Saudi Arabia’s aid plan for Yemen has been called out as a public relations stunt by a British Member of Parliament, the Guardian reported today.
Saudi Arabia announced a $3.5 billion “Yemen Comprehensive Humanitarian Operations” plan in January, after levying a blockade impacting more than eight million Yemenis. The plan rejects calls by the UN to lift a blockade on Houthi-controlled Hudaydah port, a crucial life line for civilians living in the north. Yemen continues to be posed with acute malnutrition with nearly one million people infected with cholera. To add to the deteriorating health crisis, some suspected cases of bird flu have emerged in recent days.
“The Saudi humanitarian support package is rather like a torturer following a session of pain-inducing activity bringing his victim a cup of coffee,” Andrew Mitchell, Tory MP and former international development secretary, said.
Despite British criticism over the Saudi-led coalition’s war in Yemen, the United Kingdom considers it “lawful” to continue selling weapons to Saudi Arabia according to a British High Court ruling last year. The ruling came after lawyers and human rights groups raised concerns over civilian casualties and war crimes committed in Yemen. Some 10,000 Yemenis have already been killed.
Frankly, it has all the appearance of a cynical PR exercise. It is hard to take seriously a humanitarian relief plan which is accompanied, night after night, by major bombing attacks from the Saudi air force which are killing innocent civilians.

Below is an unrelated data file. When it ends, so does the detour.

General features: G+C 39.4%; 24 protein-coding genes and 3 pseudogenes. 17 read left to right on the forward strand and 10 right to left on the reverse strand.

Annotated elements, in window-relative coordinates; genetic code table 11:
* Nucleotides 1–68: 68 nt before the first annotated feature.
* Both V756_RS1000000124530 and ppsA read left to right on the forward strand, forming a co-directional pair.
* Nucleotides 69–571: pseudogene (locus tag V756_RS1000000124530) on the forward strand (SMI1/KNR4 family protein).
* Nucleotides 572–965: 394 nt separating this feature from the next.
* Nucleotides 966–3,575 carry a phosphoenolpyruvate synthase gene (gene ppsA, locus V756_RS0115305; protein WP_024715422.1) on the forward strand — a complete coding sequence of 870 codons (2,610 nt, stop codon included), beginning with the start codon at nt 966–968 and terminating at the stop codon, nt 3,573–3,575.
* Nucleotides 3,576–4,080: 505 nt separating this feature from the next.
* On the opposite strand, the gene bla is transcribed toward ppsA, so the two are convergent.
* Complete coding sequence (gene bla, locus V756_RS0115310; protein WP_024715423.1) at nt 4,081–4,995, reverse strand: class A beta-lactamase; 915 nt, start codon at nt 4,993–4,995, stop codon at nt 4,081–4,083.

Saudi Arabia is leading a coalition of Arab states to neutralise territorial threats posed by the Houthis, who currently control swathes of territory from northern Saada to Sana’a. It joined the civil conflict in March 2015 following a request from the internationally recognised President Abd Rabbuh Mansur Hadi.
The International Rescue Committee (IRC) based in Britain condemned the Saudi aid plan as a “war tactic” in a press release last month. “At worst, it would dangerously politicise humanitarian aid by placing far too much control over the response in the hands of an active party to the conflict,” Amanda Catanzano, advocacy director at the IRC said.
Saudi Arabia’s multi-billion dollar aid plan was also exposed last month for recruiting a plethora of British and American public relations firms to promote its aid for Yemen, in an investigation published by IRIN News. One of the aims was to ensure that vital aid imports were not sent to Hudaydah port which is currently governed by the Houthis.
A panel of UN Yemen experts submitted a 329-page report to the UN Security Council early in the year telling how the Saudi-led coalition used the threat of starvation as an “instrument of war”.